Dec 20, 2016

How willpower works?

Image source: http://www.artofmanliness.com/2012/01/08/willpower-part-ii/ 

Willpower is a powerful tool in each of our hands that can help us achieve our goals. I've always been intrigued by how willpower works and have been reading up on a few behavioral psychology books/articles/blogs. Willpower is a limited resource and it gets depleted with each decision we take.

Psychologists refer to this concept as ego depletion. Wikipedia defines it as follows:

Ego depletion refers to the idea that self-control or willpower draw upon a limited pool of mental resources that can be used up. When the energy for mental activity is low, self-control is typically impaired, which would be considered a state of ego depletion.

I visualize it this way. Imagine a "pot" of willpower that gets refilled every morning, as you wake up.
With every decision that requires you to either inculcate a new good habit or stop an existing bad habit/addiction - you make a withdrawal from this "pot" of willpower
 - Push yourself to go for the early morning walk - you make a withdrawal
 - Pass by a pastry shop and end up not purchasing an enticing blueberry cheese cake - you make a withdrawal
 - Force yourself to not grab that 4th cup of coffee at 2 PM - you make a withdrawal

You get the drift? At the end of the day, the reserves are almost depleted and we tend to make wrong decisions with limited willpower in hand. That's the reason why it is better to finish the exercise routine first thing in the morning or go for brunch/lunch with friends where you can refrain from unhealthy food choices rather than late-night dinner when the reserves are too low.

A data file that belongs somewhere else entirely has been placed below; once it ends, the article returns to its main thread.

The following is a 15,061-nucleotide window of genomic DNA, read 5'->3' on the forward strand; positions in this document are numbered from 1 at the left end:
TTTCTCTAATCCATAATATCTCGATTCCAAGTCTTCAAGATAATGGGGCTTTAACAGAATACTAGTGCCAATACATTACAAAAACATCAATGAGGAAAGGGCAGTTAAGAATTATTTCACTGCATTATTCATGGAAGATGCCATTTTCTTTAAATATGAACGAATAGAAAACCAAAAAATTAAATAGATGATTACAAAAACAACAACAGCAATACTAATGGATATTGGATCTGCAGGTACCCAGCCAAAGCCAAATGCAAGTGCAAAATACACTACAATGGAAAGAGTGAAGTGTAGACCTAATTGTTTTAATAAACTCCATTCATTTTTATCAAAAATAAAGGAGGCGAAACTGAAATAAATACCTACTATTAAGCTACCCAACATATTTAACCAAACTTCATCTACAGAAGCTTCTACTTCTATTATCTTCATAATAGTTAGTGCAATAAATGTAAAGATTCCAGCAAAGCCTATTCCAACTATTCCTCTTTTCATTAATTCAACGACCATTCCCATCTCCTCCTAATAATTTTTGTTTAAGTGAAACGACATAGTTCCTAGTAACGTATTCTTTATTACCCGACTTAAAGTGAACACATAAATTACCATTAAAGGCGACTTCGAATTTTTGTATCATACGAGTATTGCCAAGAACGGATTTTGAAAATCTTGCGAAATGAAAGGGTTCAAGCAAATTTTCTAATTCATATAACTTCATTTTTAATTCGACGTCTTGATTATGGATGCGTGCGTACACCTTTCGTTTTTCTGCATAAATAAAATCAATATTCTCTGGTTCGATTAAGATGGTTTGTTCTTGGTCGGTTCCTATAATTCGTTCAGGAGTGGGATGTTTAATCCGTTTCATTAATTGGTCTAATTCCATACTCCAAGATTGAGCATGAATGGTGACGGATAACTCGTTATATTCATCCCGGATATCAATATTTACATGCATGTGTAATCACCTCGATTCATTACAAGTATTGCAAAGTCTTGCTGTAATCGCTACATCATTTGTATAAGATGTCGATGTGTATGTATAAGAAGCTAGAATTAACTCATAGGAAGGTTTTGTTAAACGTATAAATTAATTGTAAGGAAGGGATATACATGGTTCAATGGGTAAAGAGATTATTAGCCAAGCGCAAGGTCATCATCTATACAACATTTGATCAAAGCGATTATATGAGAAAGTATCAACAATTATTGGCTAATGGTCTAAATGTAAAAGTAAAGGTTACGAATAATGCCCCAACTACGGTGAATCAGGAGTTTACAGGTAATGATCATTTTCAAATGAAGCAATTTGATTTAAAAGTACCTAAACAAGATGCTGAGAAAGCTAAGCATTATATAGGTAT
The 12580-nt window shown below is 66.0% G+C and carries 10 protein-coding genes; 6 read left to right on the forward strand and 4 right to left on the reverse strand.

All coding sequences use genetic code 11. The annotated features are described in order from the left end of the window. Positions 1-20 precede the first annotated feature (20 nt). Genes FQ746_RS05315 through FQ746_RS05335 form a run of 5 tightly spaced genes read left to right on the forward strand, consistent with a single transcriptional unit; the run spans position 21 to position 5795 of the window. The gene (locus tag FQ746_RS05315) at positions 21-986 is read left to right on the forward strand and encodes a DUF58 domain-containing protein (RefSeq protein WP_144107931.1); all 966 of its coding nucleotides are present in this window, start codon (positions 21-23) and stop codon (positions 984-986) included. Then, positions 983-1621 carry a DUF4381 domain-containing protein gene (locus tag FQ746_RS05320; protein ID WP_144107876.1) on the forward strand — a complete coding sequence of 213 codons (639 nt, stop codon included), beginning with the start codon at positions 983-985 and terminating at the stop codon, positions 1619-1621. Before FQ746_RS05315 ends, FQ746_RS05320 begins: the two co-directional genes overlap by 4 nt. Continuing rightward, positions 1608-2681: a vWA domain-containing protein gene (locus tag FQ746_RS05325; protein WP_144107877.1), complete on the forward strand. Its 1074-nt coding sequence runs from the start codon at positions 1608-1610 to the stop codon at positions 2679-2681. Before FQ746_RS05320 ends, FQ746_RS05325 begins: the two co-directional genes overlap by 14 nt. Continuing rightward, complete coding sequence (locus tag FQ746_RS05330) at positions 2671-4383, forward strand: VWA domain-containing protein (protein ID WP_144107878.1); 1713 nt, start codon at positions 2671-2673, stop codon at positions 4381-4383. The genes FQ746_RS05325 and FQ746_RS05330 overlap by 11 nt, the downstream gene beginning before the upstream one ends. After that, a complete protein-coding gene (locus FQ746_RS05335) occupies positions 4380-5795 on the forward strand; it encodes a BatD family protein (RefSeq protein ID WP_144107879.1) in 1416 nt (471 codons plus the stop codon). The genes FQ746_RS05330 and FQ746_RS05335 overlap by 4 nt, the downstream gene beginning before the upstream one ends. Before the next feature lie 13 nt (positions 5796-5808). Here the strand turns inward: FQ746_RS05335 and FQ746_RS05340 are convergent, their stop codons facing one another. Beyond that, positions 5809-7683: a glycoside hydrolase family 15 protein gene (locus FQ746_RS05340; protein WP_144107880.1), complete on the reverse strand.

The best part about this "pot" of willpower is that the more you withdraw from it, the size of the pot grows. As you keep saying Yes to positive habits and No to addictions, the pot of willpower keeps growing in size. 

On the contrary, if there are no withdrawals and you succumb to your temptations (snuggling up inside the cozy blanket till 8 AM and skipping the morning walk, going for a second serving of the juicy gulab jamun at the office cafeteria or grabbing that 6th cup of tea just because it has been a tiring day so far), the size of the pot shrinks. Your willpower reserves go down faster.

The basic supply-and-demand principle applies to willpower too. The more the demand for willpower, the more the supply of reserves from your subconscious (and vice-versa).

I'm not sure about scientific backing of this explanation but personally, this makes a lot of sense to me.

Looking at it from another angle, what we tell ourselves (thoughts) and how we end up behaving (actions) need to be in sync. It builds up self-trust and self-confidence. If our thoughts and actions are repeatedly out of sync, then we lose trust in ourselves, we fail to take up new commitments or avoid saying Yes to opportunities where there's no absolute clarity. The more our thoughts and actions are in sync, the more our willpower reserves are. The perfect example of this principle is that once you start exercising for 2-3 months consistently, your chances of bunking goes down. 

What's your understanding of willpower? How do you use it? Where do you most succeed / fail? Do share your comments.

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